What happened to the freewheeling, easygoing Yale system? How did stress enter the lives of Yale med students? Was it a curse? An infection?
Thus began Infected, the second-year show presented in February by the Class of 2009. Anxiety first surfaced with the transition in the school’s office of education. Herbert S. Chase, M.D., the former deputy dean, had left, to be replaced by a seemingly befuddled Richard Belitsky, M.D., played by Mark Schlangel. What did this change portend? “Will we have to study embryology?” the students asked.
The students expressed their worries in a parody of “Circle of Life,” the hit song from the Broadway show The Lion King:
From the day we arrived on campus
Been in lecture, never seeing the sun,
There’s more to read than can ever be read
More to learn, our work’s never done.
There’s far too much to take in here,
Catch your breath and you’ll fall behind.
So we study in threes,
The only reason we’re not losing our minds
Is the system of Yale.
It’s what keeps us calm
Through secret codes,
Lectures forty minutes long.
It’s the only way to avoid competing—
It’s the system, the system of Yale.
The plot thickened with the emergence of Johns Hopkins lymphoma, also called Johns Hopkins disease, a plague of unknown origin that laid waste to the relaxed and hallowed Yale system of medical education. Students began to worry about exams, class rankings and competition from classmates. The virus spawned a new pickup line—“I hear the virus is sexually transmitted. Wanna find out?” Faculty noticed the change but didn’t expect the virus to spread to them. After all, they admitted, there was little contact between students and faculty.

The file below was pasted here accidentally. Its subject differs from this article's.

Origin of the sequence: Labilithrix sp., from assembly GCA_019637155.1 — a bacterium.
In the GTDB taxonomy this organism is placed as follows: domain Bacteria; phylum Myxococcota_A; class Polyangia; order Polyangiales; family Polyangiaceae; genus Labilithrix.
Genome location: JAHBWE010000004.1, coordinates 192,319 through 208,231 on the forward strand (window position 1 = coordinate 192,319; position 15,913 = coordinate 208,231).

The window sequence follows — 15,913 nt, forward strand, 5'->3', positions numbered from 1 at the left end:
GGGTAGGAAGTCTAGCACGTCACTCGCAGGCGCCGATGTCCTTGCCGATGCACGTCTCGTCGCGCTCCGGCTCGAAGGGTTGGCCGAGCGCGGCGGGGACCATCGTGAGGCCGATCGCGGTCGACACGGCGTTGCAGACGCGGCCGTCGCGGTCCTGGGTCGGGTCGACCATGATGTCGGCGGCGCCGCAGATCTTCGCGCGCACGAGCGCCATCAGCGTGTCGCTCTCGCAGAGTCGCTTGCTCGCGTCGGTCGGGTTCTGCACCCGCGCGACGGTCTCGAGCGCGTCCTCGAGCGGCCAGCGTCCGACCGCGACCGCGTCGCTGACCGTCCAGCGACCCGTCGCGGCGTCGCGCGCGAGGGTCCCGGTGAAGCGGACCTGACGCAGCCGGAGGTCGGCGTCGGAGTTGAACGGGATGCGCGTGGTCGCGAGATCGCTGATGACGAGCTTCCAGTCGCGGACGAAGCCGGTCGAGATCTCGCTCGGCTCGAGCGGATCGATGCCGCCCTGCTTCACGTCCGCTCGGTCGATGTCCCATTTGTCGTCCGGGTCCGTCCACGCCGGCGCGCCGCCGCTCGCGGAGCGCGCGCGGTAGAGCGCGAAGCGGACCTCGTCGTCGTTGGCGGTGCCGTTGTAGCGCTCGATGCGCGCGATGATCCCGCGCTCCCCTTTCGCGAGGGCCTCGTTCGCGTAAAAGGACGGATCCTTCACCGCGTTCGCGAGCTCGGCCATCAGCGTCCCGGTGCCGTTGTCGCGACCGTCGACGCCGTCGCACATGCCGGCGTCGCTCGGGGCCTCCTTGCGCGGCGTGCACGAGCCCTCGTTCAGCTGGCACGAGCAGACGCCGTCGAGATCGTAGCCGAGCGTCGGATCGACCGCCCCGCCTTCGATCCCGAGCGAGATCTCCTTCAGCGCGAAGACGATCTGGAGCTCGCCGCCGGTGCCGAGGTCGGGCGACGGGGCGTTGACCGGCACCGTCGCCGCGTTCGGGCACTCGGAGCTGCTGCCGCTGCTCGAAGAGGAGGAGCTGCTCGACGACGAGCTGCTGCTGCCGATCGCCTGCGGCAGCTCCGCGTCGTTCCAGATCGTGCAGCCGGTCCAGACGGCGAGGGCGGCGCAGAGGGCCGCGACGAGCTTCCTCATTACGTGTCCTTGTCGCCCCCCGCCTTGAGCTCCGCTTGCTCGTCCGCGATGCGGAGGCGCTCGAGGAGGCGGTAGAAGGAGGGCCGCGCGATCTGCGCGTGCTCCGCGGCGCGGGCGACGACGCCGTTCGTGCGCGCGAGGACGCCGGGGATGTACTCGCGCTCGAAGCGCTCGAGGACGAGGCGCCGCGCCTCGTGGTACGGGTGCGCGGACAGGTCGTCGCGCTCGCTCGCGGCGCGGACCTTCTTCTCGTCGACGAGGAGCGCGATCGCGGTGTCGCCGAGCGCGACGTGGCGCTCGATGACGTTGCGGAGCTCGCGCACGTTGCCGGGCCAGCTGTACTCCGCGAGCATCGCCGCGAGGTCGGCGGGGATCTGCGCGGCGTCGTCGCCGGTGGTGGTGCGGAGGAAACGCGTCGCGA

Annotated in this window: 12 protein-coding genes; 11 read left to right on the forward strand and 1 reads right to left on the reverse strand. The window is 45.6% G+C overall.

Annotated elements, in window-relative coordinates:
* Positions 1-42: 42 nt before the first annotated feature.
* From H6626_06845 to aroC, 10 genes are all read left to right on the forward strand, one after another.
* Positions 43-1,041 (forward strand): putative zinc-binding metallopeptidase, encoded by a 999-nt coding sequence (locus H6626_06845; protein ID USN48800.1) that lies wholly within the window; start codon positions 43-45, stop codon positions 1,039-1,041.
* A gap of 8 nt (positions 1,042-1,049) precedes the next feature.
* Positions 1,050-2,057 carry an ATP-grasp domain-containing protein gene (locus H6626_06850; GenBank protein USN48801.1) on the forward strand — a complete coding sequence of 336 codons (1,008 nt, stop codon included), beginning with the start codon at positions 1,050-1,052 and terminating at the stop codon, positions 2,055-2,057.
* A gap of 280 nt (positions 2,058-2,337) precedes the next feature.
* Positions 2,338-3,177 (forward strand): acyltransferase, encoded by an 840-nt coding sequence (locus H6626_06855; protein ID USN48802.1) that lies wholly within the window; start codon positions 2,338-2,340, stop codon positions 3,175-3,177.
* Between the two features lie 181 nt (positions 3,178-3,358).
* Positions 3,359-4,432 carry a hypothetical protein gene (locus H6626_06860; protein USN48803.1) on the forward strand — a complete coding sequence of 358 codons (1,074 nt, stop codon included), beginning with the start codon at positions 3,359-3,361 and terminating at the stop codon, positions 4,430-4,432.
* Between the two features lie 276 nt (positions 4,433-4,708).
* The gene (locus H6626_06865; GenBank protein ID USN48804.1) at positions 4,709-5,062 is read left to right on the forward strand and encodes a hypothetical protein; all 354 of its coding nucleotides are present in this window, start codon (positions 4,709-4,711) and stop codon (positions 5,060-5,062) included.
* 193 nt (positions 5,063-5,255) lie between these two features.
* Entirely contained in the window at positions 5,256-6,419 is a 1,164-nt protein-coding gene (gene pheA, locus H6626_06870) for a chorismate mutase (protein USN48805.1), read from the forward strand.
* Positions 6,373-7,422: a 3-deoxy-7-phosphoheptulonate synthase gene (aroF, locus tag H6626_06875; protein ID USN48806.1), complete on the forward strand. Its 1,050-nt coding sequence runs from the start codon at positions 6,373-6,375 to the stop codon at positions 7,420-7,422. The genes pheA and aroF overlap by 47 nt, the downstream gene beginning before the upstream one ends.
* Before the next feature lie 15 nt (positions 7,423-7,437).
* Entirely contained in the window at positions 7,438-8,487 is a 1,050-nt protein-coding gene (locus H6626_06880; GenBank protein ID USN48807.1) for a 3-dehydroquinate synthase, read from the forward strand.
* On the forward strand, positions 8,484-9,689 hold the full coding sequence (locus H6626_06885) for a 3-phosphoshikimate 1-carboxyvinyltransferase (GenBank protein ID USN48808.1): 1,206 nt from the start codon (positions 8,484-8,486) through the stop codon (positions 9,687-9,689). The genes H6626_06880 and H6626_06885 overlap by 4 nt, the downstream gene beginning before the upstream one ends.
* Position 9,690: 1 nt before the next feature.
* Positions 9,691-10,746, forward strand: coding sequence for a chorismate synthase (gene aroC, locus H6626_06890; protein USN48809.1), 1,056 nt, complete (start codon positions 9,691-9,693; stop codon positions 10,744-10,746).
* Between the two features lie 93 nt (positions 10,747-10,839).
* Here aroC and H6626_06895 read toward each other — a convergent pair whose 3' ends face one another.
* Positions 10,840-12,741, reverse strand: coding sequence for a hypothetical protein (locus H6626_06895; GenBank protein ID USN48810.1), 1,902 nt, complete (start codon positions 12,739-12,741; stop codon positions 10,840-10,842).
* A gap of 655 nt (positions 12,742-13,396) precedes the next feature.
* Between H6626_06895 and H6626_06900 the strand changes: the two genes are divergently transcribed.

But spread it did, as the cast performed an original song by second-year student Josh Trufant:
Dr. Bia spends his days watching Girls Gone Wild,
Fortin’s teaching Zen in the Art of Kitchen Tile,
Rizzolo’s robbing graves, Hep C’s in Duffy’s eye,
JHD spreads like cream cheese.
Now the faculty has it too—
We’re screwed! We’re screwed!
By the end of the show all had worked out for the best. Belitsky, a psychiatrist, realized the problem was all in the students’ heads rather than being caused by an infectious agent. Sanity prevailed, the Yale system was safe and calm returned to the medical school.